For 618 reviews, this critic has graded:
  • 47% higher than the average critic
  • 1% same as the average critic
  • 52% lower than the average critic
On average, this critic grades 6.1 points higher than other critics. (0-100 point scale)

David Denby's Scores

  • Movies
  • TV
Average review score: 66
Highest review score: 100 Darwin's Nightmare
Lowest review score: 10 Dogville
Score distribution:
  1. Negative: 47 out of 618
618 movie reviews
    • 72 Metascore
    • 70 David Denby
    Menzel strings his sequences together with great affection and skill, but the movie, an absurdist picaresque, doesn't have much cumulative impact, and perhaps the hero is too much a lightweight to hold an epic together.
    • 64 Metascore
    • 70 David Denby
    In all, Appaloosa is good as far as it goes--everything in it feels true--but I wish that Harris had pushed his ideas further.
    • 57 Metascore
    • 70 David Denby
    The movie is smart and tightly drawn; it has a throat-gripping urgency and some serious insights, and Scott has a greater command of space and a more explicit way with violence than most thriller directors.
    • 84 Metascore
    • 70 David Denby
    The movie is not an argument for chaos; it's an argument for making one's way through life with a relaxed will and an open heart.
    • 63 Metascore
    • 70 David Denby
    Changeling is beautifully wrought, but it has the abiding fault of righteously indignant filmmaking: it congratulates us for feeling what we already feel.
    • 80 Metascore
    • 70 David Denby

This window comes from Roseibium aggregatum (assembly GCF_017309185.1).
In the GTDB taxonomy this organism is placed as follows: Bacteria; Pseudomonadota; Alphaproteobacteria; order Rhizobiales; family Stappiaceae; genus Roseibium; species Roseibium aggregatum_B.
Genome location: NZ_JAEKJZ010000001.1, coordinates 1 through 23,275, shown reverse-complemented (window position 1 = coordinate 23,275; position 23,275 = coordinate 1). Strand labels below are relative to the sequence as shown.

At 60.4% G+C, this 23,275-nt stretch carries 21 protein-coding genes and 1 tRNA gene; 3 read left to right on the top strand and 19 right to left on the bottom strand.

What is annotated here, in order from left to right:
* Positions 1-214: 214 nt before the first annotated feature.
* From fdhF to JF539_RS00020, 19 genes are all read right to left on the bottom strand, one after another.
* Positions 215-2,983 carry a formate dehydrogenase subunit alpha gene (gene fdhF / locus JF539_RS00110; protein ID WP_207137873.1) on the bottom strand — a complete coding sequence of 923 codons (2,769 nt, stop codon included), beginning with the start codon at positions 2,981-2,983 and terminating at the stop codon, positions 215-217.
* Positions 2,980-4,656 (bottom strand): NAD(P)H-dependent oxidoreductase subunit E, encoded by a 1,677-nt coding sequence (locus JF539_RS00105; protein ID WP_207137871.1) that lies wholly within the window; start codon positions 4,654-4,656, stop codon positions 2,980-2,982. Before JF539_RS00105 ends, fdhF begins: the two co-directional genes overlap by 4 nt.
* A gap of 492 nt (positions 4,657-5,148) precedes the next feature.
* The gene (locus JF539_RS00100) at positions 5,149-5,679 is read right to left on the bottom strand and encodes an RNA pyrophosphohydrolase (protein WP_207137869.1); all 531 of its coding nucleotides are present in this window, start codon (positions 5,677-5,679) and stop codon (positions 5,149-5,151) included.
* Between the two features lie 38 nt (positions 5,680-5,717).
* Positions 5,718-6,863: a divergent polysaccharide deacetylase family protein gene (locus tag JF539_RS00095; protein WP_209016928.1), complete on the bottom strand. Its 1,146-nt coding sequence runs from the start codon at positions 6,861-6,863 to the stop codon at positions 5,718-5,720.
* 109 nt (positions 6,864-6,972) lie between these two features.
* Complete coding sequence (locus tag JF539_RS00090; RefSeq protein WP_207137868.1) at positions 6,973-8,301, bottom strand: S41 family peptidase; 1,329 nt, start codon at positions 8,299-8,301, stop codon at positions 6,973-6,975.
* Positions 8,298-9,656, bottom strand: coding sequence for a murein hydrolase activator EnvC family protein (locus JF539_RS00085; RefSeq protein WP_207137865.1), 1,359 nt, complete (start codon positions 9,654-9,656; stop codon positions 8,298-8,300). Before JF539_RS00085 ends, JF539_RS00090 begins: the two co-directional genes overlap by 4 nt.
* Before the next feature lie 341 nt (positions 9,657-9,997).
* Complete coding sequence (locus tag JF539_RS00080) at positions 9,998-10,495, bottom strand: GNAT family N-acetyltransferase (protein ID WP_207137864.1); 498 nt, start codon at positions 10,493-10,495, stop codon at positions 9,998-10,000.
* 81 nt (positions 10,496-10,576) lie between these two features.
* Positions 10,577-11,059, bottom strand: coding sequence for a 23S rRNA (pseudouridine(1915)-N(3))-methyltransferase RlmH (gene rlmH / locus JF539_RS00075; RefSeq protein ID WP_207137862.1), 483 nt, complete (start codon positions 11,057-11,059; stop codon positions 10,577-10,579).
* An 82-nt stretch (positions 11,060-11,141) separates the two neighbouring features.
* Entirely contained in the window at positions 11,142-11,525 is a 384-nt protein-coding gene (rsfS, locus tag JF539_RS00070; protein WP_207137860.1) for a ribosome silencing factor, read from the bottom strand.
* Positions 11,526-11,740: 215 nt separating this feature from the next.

She's infuriating, but the movie, for all its morose impassivity, is beautiful and haunting.
    • 58 Metascore
    • 70 David Denby
    Defiance, as it turns out, makes insistent emotional demands, and those who respond to it at all, as I did, are likely to go all the way and even come out of it feeling slightly stunned.
    • 50 Metascore
    • 70 David Denby
    Bullock shades what she normally does into something more interesting -- the angriest and sexiest work she's done. [6 May 2002, p. 138]
    • The New Yorker
    • 72 Metascore
    • 70 David Denby
    The movie feels not only like a trial but like a trial in absentia. [7 Oct 2002, p. 108]
    • The New Yorker
    • 70 Metascore
    • 70 David Denby
    Robert Altman, in a benevolent mood, has made a lovely ensemble comedy from Anne Rapp's original screenplay.
    • 69 Metascore
    • 70 David Denby
    The movie is not a bore, exactly, but it’s certainly a stunt and a disappointment, for at first the situation is provocative. [16 & 23 June 2003, p. 200]
    • The New Yorker
    • 66 Metascore
    • 70 David Denby
    Hackman works with a joyous authority that seems to come out of the experience of the character he's playing. He liberates David Mamet from David Mamet. [12 Nov 2001, p. 139]
    • The New Yorker
    • 55 Metascore
    • 70 David Denby
    Improbable and, at times, sadistic, but, considered as a piece of direction, this Western, set in New Mexico in 1885, is as confident as anything that Ron Howard has done. [8 December 2003, p. 139]
    • The New Yorker
    • 51 Metascore
    • 70 David Denby
    Even though we can see it coming, this gruff, inarticulate, half-embarrassed love between men, arrived at after many setbacks, is one of the stories that action movies never tire of telling and that many of us, even though we may laugh it off the next day, still find moving. [17 & 24 June 2002, p. 176]